Opening the Frontier: The Gubbio-Perugia Frontier in the Course of History.

Simon Stoddart, Pier Matteo Barone, Jeremy Bennett, Letizia Ceccarelli, Gabriele Cifani, James Clackson, Irma della Giovampaola, Carlotta Ferrara, Francesca Fulminante, Tom Licence, Caroline Malone, Laura Matacchioni, Alex Mullen, Federico Nomi, Elena Pettinelli, David Redhouse, Nicholas Whitehead

    Research output: Contribution to journalArticle

    7 Citations (Scopus)

    Abstract

    The frontier between Gubbio (ancient Umbria) and Perugia (ancient Etruria), in the northeast part of the modern region of Umbria, was founded in the late sixth century BC. The frontier endured in different forms, most notably in the late antique and medieval periods, as well as fleetingly in 1944, and is fossilized today in the local government boundaries. Archaeological, documentary and
    philological evidence are brought together to investigate different scales of time that vary from millennia to single days in the representation of a frontier that captured a watershed of geological origins. The foundation of the frontier appears to have been a product of the active agency of the Etruscans, who projected new settlements across the Tiber in the course of the sixth century BC,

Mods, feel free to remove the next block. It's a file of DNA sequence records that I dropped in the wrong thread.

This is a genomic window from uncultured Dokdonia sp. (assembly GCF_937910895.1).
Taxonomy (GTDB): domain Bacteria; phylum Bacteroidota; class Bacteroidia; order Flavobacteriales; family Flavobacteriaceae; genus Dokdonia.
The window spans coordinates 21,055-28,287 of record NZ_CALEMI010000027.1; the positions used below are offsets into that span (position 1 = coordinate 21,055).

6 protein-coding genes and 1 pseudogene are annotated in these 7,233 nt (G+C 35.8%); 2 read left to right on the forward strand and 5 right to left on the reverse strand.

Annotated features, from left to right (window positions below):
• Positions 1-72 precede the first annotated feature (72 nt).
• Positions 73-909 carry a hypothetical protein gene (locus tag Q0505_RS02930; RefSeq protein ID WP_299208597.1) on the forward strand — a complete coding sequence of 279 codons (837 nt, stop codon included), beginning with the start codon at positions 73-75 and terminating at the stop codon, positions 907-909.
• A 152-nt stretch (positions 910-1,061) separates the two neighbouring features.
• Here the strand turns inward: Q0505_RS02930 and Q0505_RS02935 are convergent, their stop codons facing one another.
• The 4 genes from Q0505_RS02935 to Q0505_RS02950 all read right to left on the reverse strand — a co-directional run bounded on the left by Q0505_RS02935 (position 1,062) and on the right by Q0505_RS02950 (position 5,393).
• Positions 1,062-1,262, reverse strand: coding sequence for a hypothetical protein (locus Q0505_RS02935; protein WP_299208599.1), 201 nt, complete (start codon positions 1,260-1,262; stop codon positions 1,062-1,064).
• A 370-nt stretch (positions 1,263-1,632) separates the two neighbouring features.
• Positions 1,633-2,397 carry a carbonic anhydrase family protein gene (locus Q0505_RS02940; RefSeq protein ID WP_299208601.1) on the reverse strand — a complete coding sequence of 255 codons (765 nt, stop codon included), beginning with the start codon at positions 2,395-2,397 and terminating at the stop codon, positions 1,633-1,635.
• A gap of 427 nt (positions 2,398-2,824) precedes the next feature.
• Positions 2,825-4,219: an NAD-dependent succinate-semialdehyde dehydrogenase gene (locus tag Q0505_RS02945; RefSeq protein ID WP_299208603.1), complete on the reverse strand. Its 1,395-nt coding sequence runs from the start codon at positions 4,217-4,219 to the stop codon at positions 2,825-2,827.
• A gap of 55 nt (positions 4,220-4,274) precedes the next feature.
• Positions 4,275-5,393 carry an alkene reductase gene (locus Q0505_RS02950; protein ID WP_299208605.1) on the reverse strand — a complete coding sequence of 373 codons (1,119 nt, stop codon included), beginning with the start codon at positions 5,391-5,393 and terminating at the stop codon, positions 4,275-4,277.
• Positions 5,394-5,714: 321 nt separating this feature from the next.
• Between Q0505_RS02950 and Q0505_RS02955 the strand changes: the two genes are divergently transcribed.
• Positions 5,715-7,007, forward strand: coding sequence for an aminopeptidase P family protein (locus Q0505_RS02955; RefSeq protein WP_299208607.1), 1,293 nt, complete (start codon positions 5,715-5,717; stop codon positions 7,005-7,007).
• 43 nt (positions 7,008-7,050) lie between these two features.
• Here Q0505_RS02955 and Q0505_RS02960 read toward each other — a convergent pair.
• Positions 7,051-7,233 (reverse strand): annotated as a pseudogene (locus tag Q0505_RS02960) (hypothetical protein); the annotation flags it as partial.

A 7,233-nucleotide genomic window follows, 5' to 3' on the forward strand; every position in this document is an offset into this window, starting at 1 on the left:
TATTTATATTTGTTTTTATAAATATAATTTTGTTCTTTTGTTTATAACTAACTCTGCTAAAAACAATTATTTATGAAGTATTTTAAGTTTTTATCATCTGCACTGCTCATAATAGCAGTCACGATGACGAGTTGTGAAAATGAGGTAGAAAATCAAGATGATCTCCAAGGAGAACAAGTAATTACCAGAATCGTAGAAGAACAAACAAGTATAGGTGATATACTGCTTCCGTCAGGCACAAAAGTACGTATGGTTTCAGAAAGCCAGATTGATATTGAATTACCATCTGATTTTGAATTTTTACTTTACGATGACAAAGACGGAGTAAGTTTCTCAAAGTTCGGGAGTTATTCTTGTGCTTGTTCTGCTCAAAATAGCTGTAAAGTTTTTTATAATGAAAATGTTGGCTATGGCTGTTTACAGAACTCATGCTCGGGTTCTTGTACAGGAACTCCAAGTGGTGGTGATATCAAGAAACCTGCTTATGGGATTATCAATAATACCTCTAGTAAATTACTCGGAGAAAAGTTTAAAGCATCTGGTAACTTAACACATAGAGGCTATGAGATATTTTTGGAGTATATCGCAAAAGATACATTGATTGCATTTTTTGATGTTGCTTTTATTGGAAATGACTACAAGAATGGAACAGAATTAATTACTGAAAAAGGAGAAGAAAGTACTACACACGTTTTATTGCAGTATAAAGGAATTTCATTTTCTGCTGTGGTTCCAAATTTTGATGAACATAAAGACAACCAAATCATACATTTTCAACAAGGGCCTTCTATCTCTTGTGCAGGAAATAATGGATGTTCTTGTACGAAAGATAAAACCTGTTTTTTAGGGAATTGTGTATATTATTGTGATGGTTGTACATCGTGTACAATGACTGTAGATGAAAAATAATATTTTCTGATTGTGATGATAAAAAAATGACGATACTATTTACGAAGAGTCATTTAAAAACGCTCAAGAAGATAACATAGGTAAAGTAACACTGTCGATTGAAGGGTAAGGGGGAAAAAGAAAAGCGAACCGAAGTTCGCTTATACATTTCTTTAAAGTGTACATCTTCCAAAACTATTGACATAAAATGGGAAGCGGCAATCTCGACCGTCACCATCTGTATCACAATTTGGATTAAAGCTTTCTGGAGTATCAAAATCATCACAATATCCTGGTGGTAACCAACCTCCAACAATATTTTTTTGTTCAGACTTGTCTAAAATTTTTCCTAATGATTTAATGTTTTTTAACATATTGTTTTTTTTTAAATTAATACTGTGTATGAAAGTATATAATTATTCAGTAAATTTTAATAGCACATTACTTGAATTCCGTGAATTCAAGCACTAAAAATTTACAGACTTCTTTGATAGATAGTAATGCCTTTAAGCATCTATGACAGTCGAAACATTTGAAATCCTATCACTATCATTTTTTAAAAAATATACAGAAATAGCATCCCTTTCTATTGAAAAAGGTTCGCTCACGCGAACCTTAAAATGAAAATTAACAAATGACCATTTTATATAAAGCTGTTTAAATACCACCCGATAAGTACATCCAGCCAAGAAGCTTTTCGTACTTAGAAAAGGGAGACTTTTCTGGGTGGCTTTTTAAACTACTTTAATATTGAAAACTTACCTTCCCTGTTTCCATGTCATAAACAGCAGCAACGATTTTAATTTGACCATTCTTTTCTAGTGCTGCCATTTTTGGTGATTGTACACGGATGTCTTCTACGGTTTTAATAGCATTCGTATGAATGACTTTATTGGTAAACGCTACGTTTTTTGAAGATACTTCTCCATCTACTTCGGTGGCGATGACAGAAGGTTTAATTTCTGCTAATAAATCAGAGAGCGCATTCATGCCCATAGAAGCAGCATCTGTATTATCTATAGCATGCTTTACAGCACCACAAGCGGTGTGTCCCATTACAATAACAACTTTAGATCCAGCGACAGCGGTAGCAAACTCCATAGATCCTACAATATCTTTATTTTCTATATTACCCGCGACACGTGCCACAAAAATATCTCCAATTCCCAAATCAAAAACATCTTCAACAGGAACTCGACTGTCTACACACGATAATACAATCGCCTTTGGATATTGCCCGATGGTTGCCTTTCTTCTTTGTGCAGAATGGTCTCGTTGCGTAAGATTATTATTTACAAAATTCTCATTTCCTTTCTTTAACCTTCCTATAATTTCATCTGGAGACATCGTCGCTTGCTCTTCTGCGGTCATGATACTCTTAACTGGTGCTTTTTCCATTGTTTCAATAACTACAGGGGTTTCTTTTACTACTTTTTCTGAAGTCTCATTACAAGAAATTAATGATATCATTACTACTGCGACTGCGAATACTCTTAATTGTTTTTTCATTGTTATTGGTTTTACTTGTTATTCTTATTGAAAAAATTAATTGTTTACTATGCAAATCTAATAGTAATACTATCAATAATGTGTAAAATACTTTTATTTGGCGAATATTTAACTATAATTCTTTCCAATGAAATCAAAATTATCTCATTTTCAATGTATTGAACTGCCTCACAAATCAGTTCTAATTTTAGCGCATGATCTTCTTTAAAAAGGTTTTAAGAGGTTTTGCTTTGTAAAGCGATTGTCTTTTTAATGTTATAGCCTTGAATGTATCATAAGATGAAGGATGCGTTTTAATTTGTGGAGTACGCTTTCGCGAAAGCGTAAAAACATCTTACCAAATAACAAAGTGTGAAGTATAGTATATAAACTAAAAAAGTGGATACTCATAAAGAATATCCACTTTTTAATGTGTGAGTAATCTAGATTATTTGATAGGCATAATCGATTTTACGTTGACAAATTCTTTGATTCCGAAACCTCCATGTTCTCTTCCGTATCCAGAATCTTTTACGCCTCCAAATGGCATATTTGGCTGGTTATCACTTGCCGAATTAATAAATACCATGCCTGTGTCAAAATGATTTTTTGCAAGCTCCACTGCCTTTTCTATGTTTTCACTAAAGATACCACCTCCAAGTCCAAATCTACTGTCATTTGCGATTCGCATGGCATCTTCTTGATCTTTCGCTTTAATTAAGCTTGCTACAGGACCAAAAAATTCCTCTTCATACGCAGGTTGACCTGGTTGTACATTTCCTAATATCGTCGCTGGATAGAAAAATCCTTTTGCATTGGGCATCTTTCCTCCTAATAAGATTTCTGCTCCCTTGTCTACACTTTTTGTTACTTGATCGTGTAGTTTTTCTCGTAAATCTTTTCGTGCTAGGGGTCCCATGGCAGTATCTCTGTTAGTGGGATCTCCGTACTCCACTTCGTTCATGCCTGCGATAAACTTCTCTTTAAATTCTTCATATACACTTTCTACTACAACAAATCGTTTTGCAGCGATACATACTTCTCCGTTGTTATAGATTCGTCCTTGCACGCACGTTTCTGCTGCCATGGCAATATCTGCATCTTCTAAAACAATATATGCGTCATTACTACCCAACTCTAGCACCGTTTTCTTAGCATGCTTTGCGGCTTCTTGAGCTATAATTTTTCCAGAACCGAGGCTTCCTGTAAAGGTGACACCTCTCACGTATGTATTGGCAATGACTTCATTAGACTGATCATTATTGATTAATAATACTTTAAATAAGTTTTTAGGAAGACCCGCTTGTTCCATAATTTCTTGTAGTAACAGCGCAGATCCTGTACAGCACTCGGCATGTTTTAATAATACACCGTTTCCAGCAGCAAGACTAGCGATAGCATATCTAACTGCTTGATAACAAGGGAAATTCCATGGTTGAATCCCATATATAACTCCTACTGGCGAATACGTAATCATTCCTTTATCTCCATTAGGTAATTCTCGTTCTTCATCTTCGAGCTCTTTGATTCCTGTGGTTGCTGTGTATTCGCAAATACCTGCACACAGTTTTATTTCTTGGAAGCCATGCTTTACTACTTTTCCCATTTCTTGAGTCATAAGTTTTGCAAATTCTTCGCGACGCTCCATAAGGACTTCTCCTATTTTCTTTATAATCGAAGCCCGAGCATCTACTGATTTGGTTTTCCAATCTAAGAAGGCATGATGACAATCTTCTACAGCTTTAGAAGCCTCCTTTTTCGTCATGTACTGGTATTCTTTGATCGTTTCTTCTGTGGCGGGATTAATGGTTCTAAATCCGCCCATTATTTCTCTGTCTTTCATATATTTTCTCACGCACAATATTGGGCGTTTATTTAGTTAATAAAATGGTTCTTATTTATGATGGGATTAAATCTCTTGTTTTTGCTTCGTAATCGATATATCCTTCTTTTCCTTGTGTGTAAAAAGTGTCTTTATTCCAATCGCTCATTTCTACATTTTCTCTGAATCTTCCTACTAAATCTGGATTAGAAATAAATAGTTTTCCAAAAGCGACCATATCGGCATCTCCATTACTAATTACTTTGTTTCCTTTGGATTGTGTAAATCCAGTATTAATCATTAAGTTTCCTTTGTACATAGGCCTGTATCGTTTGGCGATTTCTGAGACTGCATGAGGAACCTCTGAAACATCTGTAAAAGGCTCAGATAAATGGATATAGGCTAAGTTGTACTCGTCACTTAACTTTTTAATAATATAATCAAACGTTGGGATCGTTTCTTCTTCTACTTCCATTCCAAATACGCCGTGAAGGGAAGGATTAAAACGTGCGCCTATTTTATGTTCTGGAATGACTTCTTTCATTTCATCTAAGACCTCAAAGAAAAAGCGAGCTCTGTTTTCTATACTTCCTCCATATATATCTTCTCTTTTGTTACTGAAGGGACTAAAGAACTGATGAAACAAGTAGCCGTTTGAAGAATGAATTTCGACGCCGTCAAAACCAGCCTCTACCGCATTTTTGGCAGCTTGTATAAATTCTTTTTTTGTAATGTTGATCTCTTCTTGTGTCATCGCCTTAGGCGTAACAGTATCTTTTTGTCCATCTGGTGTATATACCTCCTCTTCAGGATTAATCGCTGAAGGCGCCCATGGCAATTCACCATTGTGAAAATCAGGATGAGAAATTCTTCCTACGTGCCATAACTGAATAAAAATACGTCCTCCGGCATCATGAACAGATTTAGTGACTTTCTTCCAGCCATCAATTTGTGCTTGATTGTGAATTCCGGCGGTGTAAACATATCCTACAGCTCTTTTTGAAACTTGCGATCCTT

protected at the outer limit of their territory by the naturally defended farmstead of Col di Marzo. The immediate environs of the ancient abbey of Montelabate have been studied intensively by targeted, systematic and geophysical survey in conjunction with excavation, work that is still in progress. An overview of the development of the frontier is presented here, employing the data currently available.

    Original languageEnglish
    Pages (from-to)257-294
    Number of pages37
    JournalPapers of the British School at Rome
    Volume80
    Issue numbernull
    Early online date24 Sep 2012
    DOIs
    Publication statusPublished - Oct 2012

    Keywords

    • italy, Frontier, Umbria, Landscape, Prehistory, Tiber

    ASJC Scopus subject areas

    • Visual Arts and Performing Arts
    • History
    • Archaeology
    • Archaeology

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